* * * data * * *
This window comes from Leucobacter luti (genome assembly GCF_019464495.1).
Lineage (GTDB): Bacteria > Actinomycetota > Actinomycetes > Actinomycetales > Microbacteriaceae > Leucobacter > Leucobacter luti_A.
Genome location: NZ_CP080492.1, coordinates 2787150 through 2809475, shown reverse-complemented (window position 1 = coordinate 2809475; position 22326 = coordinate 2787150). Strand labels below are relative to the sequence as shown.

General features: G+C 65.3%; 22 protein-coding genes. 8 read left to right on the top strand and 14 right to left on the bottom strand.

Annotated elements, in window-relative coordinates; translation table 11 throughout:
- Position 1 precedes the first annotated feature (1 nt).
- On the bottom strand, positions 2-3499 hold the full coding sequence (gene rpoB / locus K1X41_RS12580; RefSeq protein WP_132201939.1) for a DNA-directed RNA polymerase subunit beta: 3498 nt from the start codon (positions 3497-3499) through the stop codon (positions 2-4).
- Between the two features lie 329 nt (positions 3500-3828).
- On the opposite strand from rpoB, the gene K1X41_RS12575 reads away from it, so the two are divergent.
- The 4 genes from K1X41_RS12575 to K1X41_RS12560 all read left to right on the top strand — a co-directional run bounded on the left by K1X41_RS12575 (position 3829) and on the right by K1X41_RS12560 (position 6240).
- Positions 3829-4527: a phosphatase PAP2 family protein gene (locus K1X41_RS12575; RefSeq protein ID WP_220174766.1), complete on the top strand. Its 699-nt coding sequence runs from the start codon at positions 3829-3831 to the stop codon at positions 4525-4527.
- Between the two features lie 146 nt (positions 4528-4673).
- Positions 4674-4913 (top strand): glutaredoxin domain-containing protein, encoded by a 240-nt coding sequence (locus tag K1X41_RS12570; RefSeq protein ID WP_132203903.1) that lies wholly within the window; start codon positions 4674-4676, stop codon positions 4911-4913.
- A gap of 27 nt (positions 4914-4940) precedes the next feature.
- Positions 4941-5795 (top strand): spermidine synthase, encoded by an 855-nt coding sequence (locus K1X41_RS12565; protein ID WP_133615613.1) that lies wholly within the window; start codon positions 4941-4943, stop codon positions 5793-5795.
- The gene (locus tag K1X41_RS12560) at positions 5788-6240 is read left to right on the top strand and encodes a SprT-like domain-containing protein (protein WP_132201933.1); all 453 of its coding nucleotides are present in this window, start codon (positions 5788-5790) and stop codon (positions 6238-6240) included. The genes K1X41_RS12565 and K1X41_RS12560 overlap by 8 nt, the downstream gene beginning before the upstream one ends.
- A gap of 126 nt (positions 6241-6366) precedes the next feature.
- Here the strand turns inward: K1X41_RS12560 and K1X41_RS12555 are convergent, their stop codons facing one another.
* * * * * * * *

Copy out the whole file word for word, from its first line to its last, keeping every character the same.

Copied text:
This window comes from Leucobacter luti (genome assembly GCF_019464495.1).
Lineage (GTDB): Bacteria > Actinomycetota > Actinomycetes > Actinomycetales > Microbacteriaceae > Leucobacter > Leucobacter luti_A.
Genome location: NZ_CP080492.1, coordinates 2787150 through 2809475, shown reverse-complemented (window position 1 = coordinate 2809475; position 22326 = coordinate 2787150). Strand labels below are relative to the sequence as shown.

General features: G+C 65.3%; 22 protein-coding genes. 8 read left to right on the top strand and 14 right to left on the bottom strand.

Annotated elements, in window-relative coordinates; translation table 11 throughout:
- Position 1 precedes the first annotated feature (1 nt).
- On the bottom strand, positions 2-3499 hold the full coding sequence (gene rpoB / locus K1X41_RS12580; RefSeq protein WP_132201939.1) for a DNA-directed RNA polymerase subunit beta: 3498 nt from the start codon (positions 3497-3499) through the stop codon (positions 2-4).
- Between the two features lie 329 nt (positions 3500-3828).
- On the opposite strand from rpoB, the gene K1X41_RS12575 reads away from it, so the two are divergent.
- The 4 genes from K1X41_RS12575 to K1X41_RS12560 all read left to right on the top strand — a co-directional run bounded on the left by K1X41_RS12575 (position 3829) and on the right by K1X41_RS12560 (position 6240).
- Positions 3829-4527: a phosphatase PAP2 family protein gene (locus K1X41_RS12575; RefSeq protein ID WP_220174766.1), complete on the top strand. Its 699-nt coding sequence runs from the start codon at positions 3829-3831 to the stop codon at positions 4525-4527.
- Between the two features lie 146 nt (positions 4528-4673).
- Positions 4674-4913 (top strand): glutaredoxin domain-containing protein, encoded by a 240-nt coding sequence (locus tag K1X41_RS12570; RefSeq protein ID WP_132203903.1) that lies wholly within the window; start codon positions 4674-4676, stop codon positions 4911-4913.
- A gap of 27 nt (positions 4914-4940) precedes the next feature.
- Positions 4941-5795 (top strand): spermidine synthase, encoded by an 855-nt coding sequence (locus K1X41_RS12565; protein ID WP_133615613.1) that lies wholly within the window; start codon positions 4941-4943, stop codon positions 5793-5795.
- The gene (locus tag K1X41_RS12560) at positions 5788-6240 is read left to right on the top strand and encodes a SprT-like domain-containing protein (protein WP_132201933.1); all 453 of its coding nucleotides are present in this window, start codon (positions 5788-5790) and stop codon (positions 6238-6240) included. The genes K1X41_RS12565 and K1X41_RS12560 overlap by 8 nt, the downstream gene beginning before the upstream one ends.
- A gap of 126 nt (positions 6241-6366) precedes the next feature.
- Here the strand turns inward: K1X41_RS12560 and K1X41_RS12555 are convergent, their stop codons facing one another.